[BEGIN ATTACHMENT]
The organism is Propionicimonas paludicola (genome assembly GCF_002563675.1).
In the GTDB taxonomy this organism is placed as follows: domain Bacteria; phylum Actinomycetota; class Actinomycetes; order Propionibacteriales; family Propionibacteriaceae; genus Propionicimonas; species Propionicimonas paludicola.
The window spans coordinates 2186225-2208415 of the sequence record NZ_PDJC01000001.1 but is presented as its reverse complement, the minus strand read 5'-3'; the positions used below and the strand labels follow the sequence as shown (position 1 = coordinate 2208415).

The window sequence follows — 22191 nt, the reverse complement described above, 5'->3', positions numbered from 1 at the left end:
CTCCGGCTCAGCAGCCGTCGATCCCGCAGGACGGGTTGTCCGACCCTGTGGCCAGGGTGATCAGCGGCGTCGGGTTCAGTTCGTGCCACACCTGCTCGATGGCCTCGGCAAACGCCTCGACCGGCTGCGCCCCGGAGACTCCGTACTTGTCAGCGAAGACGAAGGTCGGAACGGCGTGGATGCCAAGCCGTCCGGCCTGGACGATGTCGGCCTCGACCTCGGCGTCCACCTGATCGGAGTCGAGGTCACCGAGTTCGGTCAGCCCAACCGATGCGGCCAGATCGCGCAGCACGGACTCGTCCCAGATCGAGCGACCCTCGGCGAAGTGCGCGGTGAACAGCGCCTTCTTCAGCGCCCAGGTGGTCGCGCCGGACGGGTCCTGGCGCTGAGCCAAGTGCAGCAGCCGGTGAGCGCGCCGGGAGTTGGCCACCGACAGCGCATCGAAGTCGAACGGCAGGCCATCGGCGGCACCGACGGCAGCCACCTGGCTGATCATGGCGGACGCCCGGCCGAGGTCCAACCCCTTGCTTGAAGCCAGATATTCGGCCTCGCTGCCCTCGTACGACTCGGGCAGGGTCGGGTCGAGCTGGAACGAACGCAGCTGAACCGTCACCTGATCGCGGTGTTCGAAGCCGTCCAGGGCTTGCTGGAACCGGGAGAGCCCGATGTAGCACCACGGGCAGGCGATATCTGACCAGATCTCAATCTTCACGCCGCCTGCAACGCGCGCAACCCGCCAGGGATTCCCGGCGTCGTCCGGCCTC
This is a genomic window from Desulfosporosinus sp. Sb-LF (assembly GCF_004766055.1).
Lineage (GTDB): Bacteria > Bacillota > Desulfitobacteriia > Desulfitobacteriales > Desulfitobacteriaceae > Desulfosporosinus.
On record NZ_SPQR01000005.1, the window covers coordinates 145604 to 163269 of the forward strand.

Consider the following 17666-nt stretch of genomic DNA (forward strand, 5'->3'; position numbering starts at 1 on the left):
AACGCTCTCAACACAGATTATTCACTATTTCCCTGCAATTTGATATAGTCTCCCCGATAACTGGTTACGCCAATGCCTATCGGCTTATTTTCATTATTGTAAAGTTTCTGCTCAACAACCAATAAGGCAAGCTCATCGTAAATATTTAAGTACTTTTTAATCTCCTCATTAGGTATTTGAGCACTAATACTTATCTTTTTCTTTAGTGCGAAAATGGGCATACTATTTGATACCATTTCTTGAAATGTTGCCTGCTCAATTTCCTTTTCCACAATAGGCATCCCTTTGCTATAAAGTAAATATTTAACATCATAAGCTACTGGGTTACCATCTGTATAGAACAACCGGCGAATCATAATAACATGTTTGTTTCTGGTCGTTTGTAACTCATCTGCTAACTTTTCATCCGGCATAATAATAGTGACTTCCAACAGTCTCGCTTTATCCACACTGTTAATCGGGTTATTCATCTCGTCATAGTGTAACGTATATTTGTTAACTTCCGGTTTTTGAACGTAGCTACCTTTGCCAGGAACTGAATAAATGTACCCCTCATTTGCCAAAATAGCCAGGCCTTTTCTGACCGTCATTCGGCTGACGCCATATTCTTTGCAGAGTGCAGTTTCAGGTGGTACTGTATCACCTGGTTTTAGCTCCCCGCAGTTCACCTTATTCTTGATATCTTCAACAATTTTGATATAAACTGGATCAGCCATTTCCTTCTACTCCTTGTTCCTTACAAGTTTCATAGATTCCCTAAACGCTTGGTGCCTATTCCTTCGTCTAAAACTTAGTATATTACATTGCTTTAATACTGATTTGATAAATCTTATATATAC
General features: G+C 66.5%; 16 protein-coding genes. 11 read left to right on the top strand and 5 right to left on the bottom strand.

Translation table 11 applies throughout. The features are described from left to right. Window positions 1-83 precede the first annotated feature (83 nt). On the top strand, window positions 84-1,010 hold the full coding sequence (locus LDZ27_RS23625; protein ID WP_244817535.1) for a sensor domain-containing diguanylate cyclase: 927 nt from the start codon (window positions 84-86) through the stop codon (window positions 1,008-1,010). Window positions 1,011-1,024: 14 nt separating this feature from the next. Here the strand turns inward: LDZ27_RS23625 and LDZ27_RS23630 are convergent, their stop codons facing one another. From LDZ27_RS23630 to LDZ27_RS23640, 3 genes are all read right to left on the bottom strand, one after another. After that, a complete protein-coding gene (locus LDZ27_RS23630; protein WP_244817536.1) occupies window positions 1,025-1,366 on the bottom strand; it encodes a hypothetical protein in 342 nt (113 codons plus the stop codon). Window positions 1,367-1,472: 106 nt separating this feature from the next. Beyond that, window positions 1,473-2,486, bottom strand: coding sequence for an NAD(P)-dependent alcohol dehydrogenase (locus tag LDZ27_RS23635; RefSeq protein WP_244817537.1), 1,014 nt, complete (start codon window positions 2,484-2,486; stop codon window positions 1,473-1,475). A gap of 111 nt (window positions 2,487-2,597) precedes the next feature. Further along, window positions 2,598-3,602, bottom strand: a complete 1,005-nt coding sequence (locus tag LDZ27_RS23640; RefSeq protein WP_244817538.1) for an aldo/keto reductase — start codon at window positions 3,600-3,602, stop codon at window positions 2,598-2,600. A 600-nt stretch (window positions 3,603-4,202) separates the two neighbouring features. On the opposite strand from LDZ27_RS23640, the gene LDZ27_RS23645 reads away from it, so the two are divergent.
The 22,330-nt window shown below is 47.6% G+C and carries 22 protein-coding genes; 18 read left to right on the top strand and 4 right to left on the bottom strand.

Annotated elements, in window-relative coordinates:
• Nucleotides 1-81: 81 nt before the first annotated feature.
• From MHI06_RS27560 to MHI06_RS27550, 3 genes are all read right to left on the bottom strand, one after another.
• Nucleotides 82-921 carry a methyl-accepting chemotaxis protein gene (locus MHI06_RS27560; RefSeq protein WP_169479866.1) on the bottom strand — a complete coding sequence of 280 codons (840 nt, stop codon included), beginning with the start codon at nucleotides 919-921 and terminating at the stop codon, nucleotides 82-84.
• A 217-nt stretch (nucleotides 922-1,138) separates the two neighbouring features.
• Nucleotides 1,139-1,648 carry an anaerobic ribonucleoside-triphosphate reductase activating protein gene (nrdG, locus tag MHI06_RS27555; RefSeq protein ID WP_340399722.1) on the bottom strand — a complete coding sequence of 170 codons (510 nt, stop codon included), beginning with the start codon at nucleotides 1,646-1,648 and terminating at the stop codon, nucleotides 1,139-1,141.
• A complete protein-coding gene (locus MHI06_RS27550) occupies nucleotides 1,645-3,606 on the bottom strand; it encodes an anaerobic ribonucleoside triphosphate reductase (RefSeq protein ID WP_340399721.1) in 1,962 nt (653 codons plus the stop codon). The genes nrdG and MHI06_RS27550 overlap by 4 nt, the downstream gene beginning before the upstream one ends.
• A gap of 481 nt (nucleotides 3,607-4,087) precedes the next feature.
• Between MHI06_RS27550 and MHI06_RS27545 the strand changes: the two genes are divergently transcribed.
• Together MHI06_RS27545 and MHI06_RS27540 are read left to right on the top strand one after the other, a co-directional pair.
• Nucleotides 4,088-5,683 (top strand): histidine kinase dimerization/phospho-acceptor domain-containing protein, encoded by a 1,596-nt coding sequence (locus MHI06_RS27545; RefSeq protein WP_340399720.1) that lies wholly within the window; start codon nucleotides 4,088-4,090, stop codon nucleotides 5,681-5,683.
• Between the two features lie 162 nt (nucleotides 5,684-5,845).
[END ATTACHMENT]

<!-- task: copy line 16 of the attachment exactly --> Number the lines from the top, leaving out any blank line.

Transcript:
• From MHI06_RS27560 to MHI06_RS27550, 3 genes are all read right to left on the bottom strand, one after another.